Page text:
Benjamin Netanyahu’s party, the Likud, was recently declared the winner in Israel’s parliamentary elections. Now they may face a second election, because of an inability to organize with their traditional allies. At the heart of the matter is one of Netanyahu’s long-time cabinet members, Avigdor Liberman.
Despite a final vote certification that placed the Likud’s representation at 35 seats, equal to that of Benny Gantz’ center-right Kahol Lavan (Blue and White) party, the expectation was that Netanyahu would retain the Prime Ministership after 64 members of the new Knesset recommended him for the job. Netanyahu’s experience and his deep ties to the U.S. Republican party secured the nomination from many of the smaller parties.
Netanyahu is seen as the “right-wing” choice. Blue and White, despite being a center-right party, was the group with the greatest chance of defeating the Likud, and therefore Benny Gantz was supported by many on the “left wing” of Israeli politics.
Following the elections, however, Netanyahu has been unable to get the coalition who nominated him for the PM position to approve a new slate of subordinates. Rather, he has been unable to get any of the smaller parties to sign on.
At issue is the passage of a bill which would require more ultra-orthodox Jewish citizens to perform military service. Netanyahu’s coalition partners are firmly split on the issue, and choosing one group over the other would risk losing one of the groups Netanyahu needs to govern. Likud representatives have suggested a middle ground, but Liberman, the head of the smaller Israel Beytenu party, refuses to allow the bill to be watered down.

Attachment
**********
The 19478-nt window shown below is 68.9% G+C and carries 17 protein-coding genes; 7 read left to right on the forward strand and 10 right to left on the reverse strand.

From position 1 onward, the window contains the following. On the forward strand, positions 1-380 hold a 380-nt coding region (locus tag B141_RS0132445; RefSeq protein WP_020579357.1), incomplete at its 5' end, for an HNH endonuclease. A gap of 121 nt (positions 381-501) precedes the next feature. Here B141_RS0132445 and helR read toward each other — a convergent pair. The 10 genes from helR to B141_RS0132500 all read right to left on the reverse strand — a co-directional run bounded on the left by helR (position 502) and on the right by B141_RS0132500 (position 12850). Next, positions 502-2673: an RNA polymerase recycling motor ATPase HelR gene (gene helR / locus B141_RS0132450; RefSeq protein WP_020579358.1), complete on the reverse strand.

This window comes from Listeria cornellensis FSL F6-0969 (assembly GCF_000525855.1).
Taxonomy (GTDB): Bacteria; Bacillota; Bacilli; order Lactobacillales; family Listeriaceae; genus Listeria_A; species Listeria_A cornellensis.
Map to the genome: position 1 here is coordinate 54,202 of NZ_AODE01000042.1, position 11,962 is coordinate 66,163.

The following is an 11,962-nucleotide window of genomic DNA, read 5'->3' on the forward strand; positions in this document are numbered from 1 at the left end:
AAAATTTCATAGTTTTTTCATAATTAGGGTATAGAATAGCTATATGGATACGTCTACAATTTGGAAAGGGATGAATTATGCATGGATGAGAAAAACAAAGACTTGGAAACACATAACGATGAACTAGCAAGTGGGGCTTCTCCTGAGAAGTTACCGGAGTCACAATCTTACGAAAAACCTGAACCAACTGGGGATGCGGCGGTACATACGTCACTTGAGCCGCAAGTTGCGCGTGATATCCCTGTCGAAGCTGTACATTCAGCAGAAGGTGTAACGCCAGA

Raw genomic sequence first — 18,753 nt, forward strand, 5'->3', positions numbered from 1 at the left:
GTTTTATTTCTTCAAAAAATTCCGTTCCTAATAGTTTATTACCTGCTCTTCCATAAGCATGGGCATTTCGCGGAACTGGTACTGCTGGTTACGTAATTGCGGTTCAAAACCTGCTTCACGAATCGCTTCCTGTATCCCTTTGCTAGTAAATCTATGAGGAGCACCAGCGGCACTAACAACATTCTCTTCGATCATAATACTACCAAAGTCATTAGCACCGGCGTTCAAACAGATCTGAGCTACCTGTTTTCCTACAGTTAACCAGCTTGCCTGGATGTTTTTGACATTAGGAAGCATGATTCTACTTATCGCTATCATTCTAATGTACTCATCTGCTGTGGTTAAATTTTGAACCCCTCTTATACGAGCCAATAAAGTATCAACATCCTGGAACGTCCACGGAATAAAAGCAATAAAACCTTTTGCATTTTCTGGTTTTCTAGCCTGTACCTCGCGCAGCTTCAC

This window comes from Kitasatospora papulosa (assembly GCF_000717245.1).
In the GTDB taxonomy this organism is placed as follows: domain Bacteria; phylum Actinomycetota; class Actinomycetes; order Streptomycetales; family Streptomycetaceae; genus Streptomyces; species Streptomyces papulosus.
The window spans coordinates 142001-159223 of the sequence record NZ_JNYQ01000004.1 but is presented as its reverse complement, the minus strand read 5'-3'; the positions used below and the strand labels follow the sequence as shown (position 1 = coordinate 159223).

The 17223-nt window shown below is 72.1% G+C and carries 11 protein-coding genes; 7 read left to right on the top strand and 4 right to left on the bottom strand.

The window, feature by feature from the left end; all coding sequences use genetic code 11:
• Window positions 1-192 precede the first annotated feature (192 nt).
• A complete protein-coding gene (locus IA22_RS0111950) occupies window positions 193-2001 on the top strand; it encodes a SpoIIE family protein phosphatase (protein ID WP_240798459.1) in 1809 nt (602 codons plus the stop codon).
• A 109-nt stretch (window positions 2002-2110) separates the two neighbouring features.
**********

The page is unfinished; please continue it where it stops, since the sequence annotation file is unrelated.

Instead, he is calling for new elections. As of Monday night, a bill to dissolve the new Knesset passed; if it clears the remaining parliamentary hurdles and is successfully voted on Wednesday, new elections will be held.
Reports from the Jerusalem Post indicate that Trump officials, most notably Jared Kushner, are attempting to pressure Liberman to capitulate; according to their sources, Trump administration officials had successfully influenced Liberman before, by convincing him to nominate Netanyahu following the election.
A failure to seat new leadership for months would not only endanger Netanyahu’s seating as Prime Minister, it would also keep him from moving, as had been expected, to pass rules which would immunize him from prosecution on multiple existing corruption charges.